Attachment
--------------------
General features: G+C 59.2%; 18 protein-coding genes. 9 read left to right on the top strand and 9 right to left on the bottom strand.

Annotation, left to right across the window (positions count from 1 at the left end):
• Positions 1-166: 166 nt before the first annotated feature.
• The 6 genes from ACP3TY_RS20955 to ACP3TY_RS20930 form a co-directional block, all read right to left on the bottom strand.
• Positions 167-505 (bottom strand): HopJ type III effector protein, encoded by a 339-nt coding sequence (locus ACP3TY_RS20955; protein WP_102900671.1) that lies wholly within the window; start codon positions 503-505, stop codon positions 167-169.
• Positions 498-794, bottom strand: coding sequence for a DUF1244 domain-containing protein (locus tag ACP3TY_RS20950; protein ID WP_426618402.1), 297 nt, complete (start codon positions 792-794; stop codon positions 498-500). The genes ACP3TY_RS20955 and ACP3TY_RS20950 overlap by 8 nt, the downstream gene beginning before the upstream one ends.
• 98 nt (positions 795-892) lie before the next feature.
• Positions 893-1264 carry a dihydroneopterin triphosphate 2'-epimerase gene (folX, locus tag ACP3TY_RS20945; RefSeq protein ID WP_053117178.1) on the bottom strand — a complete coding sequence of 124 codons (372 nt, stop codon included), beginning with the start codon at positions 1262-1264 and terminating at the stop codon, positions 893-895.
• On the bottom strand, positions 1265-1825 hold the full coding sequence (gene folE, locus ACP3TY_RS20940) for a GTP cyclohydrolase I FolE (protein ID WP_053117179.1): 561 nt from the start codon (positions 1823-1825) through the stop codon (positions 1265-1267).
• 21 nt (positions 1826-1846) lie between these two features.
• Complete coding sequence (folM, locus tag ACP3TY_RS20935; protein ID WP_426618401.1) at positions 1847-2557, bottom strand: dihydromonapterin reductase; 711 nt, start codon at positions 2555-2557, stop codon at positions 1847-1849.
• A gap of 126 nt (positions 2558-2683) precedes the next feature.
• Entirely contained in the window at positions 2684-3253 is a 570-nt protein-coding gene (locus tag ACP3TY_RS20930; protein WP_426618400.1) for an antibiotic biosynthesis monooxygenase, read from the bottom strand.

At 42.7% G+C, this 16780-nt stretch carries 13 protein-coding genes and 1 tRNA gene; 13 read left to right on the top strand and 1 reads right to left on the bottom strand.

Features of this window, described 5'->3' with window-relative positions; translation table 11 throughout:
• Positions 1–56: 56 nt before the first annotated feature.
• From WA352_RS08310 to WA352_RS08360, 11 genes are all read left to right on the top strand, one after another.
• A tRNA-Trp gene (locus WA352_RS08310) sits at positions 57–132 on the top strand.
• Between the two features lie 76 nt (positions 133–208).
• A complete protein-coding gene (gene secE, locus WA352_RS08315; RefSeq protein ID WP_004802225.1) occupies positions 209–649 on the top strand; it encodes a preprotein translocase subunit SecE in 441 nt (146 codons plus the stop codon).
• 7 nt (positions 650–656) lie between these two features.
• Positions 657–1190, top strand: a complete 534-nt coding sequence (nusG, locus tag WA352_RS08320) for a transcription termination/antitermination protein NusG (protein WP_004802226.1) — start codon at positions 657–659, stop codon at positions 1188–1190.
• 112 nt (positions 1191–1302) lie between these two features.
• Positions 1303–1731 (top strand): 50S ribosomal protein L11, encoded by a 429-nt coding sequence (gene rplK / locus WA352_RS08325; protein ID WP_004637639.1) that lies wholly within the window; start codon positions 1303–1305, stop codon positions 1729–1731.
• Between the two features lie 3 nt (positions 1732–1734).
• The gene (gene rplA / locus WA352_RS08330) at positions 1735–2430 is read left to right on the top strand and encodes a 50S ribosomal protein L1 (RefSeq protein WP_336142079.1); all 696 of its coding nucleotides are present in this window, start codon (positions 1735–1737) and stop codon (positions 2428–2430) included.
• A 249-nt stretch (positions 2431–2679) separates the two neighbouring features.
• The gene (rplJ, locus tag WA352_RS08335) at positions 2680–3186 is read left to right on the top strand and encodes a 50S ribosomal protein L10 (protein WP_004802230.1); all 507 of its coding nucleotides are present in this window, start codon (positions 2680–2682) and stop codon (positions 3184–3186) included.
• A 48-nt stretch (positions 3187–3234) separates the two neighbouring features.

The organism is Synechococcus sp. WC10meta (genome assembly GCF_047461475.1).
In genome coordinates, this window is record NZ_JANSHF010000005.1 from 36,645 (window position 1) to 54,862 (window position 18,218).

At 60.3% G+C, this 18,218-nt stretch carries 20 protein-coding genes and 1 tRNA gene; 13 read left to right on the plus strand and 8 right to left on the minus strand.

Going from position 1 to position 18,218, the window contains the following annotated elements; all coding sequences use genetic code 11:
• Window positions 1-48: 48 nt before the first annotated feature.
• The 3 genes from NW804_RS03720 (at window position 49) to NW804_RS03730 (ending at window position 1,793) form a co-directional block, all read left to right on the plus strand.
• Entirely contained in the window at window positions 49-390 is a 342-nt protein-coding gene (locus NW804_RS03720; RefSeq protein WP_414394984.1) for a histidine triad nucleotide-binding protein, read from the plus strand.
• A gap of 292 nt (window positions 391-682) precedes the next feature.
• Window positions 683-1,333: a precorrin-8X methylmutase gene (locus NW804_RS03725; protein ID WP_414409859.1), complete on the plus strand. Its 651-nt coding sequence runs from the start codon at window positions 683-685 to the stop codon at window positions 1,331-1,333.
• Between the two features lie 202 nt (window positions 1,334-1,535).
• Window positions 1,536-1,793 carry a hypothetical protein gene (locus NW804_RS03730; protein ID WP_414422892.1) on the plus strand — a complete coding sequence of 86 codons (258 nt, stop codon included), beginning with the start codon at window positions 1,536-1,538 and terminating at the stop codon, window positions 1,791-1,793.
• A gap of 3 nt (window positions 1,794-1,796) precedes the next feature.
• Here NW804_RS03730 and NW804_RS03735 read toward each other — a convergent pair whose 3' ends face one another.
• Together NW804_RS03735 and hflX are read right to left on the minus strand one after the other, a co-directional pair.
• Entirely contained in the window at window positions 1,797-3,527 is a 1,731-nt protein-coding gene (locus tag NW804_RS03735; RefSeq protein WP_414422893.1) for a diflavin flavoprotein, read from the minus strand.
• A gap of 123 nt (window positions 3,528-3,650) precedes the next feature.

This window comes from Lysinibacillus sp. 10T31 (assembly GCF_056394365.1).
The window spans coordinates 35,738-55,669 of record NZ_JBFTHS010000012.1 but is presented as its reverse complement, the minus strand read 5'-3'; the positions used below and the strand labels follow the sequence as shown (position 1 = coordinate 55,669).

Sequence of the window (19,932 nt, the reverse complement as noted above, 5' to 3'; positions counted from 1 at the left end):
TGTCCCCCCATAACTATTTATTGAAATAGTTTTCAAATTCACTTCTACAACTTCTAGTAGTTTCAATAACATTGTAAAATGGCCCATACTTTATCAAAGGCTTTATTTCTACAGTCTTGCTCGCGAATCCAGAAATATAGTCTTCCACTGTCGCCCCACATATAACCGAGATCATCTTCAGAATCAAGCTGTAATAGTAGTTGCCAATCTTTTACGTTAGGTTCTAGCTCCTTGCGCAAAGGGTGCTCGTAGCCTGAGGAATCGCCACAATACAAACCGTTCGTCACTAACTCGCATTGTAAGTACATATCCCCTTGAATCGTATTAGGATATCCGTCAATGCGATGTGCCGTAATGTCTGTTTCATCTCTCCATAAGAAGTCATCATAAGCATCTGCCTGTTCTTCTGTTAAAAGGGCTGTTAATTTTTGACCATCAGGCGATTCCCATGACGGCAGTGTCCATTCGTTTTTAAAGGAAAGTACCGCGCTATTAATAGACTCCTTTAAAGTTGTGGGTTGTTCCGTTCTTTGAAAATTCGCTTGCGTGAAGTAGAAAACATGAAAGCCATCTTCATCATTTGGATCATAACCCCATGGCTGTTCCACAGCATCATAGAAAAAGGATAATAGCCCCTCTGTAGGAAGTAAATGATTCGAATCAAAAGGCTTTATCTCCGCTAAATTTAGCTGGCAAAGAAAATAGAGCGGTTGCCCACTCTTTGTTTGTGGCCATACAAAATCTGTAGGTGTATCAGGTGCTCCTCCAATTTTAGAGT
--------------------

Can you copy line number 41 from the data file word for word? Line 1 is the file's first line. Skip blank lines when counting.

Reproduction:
• A gap of 3 nt (window positions 1,794-1,796) precedes the next feature.